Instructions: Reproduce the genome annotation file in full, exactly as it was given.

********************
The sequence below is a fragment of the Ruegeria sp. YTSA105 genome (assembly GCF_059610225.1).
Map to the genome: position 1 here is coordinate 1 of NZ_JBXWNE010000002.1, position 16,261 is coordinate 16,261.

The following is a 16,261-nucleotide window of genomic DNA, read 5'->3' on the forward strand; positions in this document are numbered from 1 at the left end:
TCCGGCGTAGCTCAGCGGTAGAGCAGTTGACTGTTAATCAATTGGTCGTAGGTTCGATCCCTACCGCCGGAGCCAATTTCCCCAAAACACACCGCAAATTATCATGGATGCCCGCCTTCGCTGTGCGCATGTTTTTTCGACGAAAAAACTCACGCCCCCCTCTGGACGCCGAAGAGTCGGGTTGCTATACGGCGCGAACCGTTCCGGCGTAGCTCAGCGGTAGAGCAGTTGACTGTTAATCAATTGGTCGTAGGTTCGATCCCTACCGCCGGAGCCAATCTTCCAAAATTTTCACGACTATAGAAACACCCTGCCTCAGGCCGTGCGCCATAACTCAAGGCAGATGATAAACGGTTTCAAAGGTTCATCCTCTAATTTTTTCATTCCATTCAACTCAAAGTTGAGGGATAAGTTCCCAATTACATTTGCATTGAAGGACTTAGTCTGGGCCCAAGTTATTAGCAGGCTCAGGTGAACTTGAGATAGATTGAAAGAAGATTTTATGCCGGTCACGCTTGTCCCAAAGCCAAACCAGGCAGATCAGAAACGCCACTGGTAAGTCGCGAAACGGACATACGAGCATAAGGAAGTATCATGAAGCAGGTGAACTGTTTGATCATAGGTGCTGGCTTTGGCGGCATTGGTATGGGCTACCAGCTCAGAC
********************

The sequence below is a fragment of the Ruegeria sp. YTSA105 genome (assembly GCF_059610225.1).
Map to the genome: position 1 here is coordinate 1 of NZ_JBXWNE010000002.1, position 16,261 is coordinate 16,261.

The following is a 16,261-nucleotide window of genomic DNA, read 5'->3' on the forward strand; positions in this document are numbered from 1 at the left end:
TCCGGCGTAGCTCAGCGGTAGAGCAGTTGACTGTTAATCAATTGGTCGTAGGTTCGATCCCTACCGCCGGAGCCAATTTCCCCAAAACACACCGCAAATTATCATGGATGCCCGCCTTCGCTGTGCGCATGTTTTTTCGACGAAAAAACTCACGCCCCCCTCTGGACGCCGAAGAGTCGGGTTGCTATACGGCGCGAACCGTTCCGGCGTAGCTCAGCGGTAGAGCAGTTGACTGTTAATCAATTGGTCGTAGGTTCGATCCCTACCGCCGGAGCCAATCTTCCAAAATTTTCACGACTATAGAAACACCCTGCCTCAGGCCGTGCGCCATAACTCAAGGCAGATGATAAACGGTTTCAAAGGTTCATCCTCTAATTTTTTCATTCCATTCAACTCAAAGTTGAGGGATAAGTTCCCAATTACATTTGCATTGAAGGACTTAGTCTGGGCCCAAGTTATTAGCAGGCTCAGGTGAACTTGAGATAGATTGAAAGAAGATTTTATGCCGGTCACGCTTGTCCCAAAGCCAAACCAGGCAGATCAGAAACGCCACTGGTAAGTCGCGAAACGGACATACGAGCATAAGGAAGTATCATGAAGCAGGTGAACTGTTTGATCATAGGTGCTGGCTTTGGCGGCATTGGTATGGGCTACCAGCTCAGAC